15 March 2011

Hamlet's Father's Ghost

I remember clearly one especial Passover Seder. Of course, the phrase ‘Passover Seder” seems to me somewhat of a redundancy; to my knowledge there is only one other time during the year when a Seder is celebrated and that is Tu b’Shevat, and I think only Jews would have any awareness concerning the means or meaning of this revel. Indeed, I suspect that only a small number of Jews have any familiarity with the Tu b’Shevat Seder. 
Anyway, there was this one Passover Seder celebrated in Rego Park where my parents had lived for several years almost in hiding from the suburban world they had had to flee for having insufficient funds to maintain the house and life style requisite to acceptable residence there.  It was a small gathering this first night of Passover: my parents, myself and two siblings, and my mother’s parents, Grandpa Murray and Nana Rose. They spent many weekends at our house, and all of the Jewish holidays were celebrated in their presence. I was about twenty or so, and probably home from college; my brother would have been sixteen years old and my sister twelve. Or may be we all were older though none the wiser. Of tonight’s ritual celebration we knew the order but we did not know the script, and I don’t think we really cared very much about it one way or the other. But it was ritual to be there. 
Usually the first Seder was held at the home of an aunt and uncle on my mother’s side of the family, but for some reason—death or animosity, I can’t recall—and was led by my mother’s father. That custom had ceased, and so we gathered as a nuclear family this Passover evening, and for the first time in my memory, my father led the Seder. Even when the second Seder had been held at his family’s table in the Bronx, his older brothers were the designated leaders. My father always played his assigned role as the younger brother. 
My father had studied at yeshiva until his father had died, and he had not a little knowledge of the Seder service and Jewish practice. Though my father’s eldest brother had been ordained as a Rabbi and admitted to the bar as a lawyer,  my father had felt it necessary to drop out of school when his father died and go to work with his other brothers in the family firm. He might have preferred to become a Rabbi. Next he was drafted into the Army at the beginning of World War II, and when he returned from overseas he married my mother and took to making a living. He struggled always to effect some independence from family, and at various times he was relatively effective in this endeavor, which is to say that though he (too) often started his own businesses, and though we never missed a meal, he suffered more failure than success and scrambled inevitably to earn the dollar he had already spent. His family often came to some rescue.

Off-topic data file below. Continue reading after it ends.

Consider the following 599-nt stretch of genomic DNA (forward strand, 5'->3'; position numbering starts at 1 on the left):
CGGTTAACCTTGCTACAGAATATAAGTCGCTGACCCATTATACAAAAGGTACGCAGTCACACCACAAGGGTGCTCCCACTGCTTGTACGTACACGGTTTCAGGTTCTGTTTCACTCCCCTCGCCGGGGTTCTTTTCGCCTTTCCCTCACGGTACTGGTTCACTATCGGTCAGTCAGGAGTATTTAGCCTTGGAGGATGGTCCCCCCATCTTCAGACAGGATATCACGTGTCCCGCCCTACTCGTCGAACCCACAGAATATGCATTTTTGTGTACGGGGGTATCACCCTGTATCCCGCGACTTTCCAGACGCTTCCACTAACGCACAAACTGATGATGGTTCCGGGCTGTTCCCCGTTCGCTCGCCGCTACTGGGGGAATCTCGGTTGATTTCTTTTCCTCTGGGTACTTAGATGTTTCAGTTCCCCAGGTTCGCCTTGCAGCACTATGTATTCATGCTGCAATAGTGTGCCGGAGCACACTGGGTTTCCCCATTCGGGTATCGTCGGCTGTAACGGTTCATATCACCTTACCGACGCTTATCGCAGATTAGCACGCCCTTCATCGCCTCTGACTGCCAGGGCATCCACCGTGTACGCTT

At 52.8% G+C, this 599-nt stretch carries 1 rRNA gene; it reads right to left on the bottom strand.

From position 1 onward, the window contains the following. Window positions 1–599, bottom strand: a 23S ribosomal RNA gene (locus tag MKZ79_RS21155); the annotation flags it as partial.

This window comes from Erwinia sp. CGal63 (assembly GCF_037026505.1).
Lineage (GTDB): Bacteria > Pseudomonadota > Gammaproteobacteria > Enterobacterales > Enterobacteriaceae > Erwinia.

Anyway, this night the Seder moved along laboriously, as usual, with my father moving through the order rapidly and almost without comment. He read through the Hebrew without pause though few of us knew a word he spoke. Several years earlier I had introduced to our Seder the words of Eldridge Cleaver I had discovered in the Freedom Haggadah, but this addition was intolerable to my father. I never attempted to offer any emendation to the traditional liturgy, all in incomprehensible Hebrew that it was.  
Then, and I don’t recall exactly what happened or the precise order of events, but in the midst of the service my grandfather corrected something my father had done or said. Abel, my grandfather’s brother, had been ordained a Rabbi in 1908, and I think my grandfather assumed his scholarship upon his death in 1935. My father, I recall, responded politely at first, but my grandfather reiterated his critique, and added coincidentally, that my father was wrong. 
I had never seen my father lose his temper. But this night unlike on all other nights, he exploded, and he threw down his napkin, looked across the table at my grandfather and cried out, “In my house at my Seder you will not correct me.” And then my father stood up from the table and left the room. I sat for a minute a bit stunned, and then I got up from my chair and followed behind him. I found him pacing the floor smoking a cigarette in my bedroom. He turned to me as I entered the room, and he threw up his arms in frustration, in exasperation, and I think, in defeat. He didn’t say anything. I approached him, and perhaps for the first time in my life, maybe even for the last time, I hugged him. 
I think that there are few emotional wounds more painful than those inflicted by being disappeared. This was not what I was conscious of then, but it rests now forefront in my mind.


Anonymous Anonymous said...

Hurt people hurt people.

16 March, 2011 13:07  

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